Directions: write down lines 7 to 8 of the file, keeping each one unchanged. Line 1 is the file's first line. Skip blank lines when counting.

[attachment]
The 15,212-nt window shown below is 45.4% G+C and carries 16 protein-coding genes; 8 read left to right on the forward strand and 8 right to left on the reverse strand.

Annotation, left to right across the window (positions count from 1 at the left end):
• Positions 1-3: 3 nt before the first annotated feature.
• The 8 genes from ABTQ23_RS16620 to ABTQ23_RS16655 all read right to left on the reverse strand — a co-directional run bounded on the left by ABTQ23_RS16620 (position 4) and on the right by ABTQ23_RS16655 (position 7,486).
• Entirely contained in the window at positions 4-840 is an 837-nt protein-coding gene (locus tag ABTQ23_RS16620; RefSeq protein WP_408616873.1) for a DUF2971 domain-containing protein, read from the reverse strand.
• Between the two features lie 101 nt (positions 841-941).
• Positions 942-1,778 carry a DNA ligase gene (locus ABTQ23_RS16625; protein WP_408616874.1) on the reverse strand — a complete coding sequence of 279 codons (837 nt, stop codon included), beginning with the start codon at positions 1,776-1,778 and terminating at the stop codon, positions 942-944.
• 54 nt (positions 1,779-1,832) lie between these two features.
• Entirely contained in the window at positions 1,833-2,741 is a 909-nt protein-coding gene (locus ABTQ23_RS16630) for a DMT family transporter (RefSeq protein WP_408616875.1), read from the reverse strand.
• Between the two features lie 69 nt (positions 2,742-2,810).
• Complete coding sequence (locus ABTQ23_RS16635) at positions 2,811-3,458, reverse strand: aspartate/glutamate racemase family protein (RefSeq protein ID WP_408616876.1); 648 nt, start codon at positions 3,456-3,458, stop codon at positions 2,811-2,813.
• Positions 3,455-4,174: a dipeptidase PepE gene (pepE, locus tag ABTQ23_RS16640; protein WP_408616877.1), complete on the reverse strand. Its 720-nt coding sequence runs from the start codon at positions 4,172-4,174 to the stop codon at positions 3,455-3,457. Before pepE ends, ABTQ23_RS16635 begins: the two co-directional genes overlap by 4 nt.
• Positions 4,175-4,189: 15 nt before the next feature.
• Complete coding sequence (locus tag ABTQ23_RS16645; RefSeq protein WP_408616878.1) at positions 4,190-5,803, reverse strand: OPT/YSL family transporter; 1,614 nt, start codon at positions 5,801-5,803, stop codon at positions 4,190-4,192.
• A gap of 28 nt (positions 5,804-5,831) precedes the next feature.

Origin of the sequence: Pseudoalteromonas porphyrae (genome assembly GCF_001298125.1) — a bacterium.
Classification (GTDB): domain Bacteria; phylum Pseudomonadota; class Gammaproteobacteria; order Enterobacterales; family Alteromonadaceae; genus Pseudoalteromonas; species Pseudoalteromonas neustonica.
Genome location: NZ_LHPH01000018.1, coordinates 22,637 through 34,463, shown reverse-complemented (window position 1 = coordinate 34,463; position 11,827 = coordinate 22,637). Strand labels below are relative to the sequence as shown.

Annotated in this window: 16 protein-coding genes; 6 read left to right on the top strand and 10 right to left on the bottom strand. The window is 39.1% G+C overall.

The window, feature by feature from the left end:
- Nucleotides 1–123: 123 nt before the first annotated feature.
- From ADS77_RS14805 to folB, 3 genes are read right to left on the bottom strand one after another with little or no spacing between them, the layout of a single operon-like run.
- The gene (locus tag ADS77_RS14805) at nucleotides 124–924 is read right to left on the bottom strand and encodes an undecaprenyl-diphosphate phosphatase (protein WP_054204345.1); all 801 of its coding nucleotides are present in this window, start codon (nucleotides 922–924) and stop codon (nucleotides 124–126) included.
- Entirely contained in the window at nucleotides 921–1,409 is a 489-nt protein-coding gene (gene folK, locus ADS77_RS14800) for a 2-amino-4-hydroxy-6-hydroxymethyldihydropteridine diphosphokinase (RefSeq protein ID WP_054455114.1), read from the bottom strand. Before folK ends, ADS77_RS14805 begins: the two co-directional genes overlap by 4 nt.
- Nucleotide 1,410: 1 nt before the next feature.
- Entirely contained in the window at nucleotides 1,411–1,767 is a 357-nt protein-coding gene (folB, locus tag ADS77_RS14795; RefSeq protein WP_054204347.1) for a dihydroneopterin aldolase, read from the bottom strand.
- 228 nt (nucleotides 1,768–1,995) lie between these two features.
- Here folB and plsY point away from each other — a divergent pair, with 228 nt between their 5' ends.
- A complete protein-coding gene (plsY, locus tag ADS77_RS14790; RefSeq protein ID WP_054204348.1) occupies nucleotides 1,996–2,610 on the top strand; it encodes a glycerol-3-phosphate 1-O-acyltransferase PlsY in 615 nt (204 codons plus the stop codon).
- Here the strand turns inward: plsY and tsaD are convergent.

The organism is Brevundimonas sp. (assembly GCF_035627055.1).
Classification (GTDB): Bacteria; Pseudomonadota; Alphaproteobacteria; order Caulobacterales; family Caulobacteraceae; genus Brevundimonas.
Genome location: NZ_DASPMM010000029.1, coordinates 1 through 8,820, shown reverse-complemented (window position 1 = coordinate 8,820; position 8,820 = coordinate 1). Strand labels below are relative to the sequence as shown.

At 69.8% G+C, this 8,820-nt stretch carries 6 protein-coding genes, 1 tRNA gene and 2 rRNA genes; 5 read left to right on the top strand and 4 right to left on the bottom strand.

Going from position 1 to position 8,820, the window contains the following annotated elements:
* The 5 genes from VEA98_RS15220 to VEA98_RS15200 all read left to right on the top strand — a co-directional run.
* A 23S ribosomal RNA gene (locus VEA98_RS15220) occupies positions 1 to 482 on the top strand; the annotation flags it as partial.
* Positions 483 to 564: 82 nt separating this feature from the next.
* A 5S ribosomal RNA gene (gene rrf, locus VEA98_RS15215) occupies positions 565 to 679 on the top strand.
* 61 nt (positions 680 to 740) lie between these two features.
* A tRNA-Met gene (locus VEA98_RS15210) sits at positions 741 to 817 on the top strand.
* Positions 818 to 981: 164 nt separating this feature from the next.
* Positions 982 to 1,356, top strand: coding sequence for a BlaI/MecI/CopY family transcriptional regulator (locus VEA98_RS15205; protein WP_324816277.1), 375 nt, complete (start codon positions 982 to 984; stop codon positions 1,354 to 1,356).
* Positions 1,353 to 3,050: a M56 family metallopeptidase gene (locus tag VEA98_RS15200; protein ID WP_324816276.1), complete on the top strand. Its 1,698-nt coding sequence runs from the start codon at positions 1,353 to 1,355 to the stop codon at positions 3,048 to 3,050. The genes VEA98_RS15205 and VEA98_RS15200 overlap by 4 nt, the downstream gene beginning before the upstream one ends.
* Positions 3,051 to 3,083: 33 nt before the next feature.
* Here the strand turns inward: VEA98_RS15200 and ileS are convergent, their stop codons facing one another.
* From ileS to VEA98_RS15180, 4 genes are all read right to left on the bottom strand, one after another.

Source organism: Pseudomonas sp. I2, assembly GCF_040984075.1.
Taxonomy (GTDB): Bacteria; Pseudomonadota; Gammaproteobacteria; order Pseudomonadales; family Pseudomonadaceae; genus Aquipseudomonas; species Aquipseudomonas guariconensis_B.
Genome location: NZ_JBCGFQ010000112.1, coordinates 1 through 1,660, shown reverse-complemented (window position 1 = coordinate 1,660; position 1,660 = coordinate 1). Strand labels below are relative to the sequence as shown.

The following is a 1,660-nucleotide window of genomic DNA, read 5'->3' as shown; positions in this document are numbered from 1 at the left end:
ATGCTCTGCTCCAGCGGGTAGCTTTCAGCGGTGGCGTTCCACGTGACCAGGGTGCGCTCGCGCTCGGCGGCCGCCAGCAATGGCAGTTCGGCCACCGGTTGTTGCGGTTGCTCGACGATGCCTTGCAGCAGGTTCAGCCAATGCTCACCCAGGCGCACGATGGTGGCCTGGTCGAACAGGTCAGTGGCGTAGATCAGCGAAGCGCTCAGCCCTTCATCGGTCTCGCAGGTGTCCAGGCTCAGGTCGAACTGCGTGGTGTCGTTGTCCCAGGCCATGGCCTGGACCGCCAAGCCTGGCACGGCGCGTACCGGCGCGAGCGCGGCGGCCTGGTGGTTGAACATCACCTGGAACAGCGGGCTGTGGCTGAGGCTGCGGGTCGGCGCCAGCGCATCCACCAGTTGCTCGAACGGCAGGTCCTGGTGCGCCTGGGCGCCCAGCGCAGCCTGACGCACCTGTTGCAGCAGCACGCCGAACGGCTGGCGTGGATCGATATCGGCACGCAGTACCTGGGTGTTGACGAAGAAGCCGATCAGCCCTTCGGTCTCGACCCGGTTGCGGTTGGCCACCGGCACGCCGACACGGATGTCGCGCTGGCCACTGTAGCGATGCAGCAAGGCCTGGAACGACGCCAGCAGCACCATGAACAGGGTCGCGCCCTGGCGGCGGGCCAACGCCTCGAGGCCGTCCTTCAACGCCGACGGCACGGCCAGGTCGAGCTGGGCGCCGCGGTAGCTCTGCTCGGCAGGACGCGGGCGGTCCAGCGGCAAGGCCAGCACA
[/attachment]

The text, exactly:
• Positions 942-1,778 carry a DNA ligase gene (locus ABTQ23_RS16625; protein WP_408616874.1) on the reverse strand — a complete coding sequence of 279 codons (837 nt, stop codon included), beginning with the start codon at positions 1,776-1,778 and terminating at the stop codon, positions 942-944.
• 54 nt (positions 1,779-1,832) lie between these two features.